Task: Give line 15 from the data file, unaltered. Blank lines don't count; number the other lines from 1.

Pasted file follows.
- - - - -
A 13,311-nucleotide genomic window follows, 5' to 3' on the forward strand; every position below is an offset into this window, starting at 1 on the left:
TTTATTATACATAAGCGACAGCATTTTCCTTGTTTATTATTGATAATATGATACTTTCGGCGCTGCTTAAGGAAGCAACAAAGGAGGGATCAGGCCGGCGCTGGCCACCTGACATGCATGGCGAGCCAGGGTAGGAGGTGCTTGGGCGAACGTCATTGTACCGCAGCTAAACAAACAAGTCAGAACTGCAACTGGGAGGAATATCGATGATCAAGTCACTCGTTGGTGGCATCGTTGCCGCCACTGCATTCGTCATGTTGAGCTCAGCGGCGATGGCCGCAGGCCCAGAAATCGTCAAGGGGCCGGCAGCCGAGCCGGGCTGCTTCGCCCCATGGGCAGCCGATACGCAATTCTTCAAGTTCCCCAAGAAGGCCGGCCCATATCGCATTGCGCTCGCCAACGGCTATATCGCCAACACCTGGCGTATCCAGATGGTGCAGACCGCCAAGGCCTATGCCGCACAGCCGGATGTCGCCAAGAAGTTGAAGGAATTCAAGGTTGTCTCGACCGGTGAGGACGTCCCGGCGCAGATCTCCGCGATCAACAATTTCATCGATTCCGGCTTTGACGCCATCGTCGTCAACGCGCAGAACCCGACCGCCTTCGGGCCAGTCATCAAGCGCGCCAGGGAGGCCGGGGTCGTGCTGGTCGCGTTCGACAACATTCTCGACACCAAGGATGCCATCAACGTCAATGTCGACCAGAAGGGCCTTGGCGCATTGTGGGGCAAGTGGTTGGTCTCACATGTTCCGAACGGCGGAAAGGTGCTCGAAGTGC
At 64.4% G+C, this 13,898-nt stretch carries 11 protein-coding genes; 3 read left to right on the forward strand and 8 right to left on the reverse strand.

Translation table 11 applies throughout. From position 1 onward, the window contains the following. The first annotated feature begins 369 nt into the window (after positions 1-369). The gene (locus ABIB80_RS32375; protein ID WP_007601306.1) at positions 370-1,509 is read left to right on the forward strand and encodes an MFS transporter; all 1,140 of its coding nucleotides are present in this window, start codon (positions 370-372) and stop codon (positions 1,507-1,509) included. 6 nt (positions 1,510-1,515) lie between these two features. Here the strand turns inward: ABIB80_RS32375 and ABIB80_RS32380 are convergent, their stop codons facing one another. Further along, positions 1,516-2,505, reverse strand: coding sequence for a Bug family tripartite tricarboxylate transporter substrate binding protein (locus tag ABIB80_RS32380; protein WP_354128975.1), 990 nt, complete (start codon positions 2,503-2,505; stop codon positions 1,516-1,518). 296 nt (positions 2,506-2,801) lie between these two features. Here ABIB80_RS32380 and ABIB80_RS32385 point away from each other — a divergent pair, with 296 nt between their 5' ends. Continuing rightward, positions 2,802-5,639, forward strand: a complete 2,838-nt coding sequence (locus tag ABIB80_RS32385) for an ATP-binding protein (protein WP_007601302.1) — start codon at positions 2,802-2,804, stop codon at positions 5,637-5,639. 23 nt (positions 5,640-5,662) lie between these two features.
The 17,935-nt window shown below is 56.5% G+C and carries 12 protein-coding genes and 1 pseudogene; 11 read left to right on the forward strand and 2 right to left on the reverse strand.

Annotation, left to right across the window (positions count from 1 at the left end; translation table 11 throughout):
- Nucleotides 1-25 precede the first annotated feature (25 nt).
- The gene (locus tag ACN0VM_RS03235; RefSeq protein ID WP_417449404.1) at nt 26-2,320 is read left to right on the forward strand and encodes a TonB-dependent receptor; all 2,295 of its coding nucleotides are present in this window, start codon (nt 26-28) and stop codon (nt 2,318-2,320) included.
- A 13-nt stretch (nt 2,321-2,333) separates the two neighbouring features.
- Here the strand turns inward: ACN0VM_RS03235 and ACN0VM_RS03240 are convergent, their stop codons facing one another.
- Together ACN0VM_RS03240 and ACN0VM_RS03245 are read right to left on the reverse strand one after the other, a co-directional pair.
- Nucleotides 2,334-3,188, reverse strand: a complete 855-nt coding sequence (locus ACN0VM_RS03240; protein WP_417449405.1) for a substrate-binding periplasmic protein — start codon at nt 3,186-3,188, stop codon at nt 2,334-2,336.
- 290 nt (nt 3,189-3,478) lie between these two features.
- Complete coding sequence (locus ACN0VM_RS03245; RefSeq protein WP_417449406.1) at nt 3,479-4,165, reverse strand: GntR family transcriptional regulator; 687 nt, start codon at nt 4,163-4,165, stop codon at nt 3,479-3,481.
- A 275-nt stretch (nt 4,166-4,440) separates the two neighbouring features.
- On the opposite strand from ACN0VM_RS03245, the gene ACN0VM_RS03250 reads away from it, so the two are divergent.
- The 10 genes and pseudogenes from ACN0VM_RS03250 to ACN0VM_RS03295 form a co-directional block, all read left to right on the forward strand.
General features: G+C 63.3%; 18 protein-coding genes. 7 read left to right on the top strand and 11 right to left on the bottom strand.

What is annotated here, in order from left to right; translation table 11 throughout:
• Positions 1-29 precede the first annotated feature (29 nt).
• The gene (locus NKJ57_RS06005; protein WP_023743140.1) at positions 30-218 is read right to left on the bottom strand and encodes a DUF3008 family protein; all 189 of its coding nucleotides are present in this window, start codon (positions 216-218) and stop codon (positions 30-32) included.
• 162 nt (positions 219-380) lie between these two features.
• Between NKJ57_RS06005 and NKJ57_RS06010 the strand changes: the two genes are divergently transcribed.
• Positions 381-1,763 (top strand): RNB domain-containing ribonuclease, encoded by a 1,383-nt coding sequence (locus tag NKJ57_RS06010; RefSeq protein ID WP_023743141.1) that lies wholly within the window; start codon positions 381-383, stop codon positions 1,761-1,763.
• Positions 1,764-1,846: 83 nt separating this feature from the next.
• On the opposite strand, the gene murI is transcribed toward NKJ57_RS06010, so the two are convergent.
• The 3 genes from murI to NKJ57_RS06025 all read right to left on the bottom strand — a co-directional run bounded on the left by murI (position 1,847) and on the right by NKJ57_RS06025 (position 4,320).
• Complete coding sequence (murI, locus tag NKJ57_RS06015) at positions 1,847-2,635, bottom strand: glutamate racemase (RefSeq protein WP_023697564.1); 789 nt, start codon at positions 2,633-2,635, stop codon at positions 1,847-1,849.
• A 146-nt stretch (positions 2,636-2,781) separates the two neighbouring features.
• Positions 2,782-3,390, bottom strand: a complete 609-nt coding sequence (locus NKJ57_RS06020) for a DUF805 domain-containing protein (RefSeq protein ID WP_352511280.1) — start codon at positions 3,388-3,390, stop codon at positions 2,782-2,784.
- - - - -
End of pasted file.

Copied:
- A 275-nt stretch (nt 4,166-4,440) separates the two neighbouring features.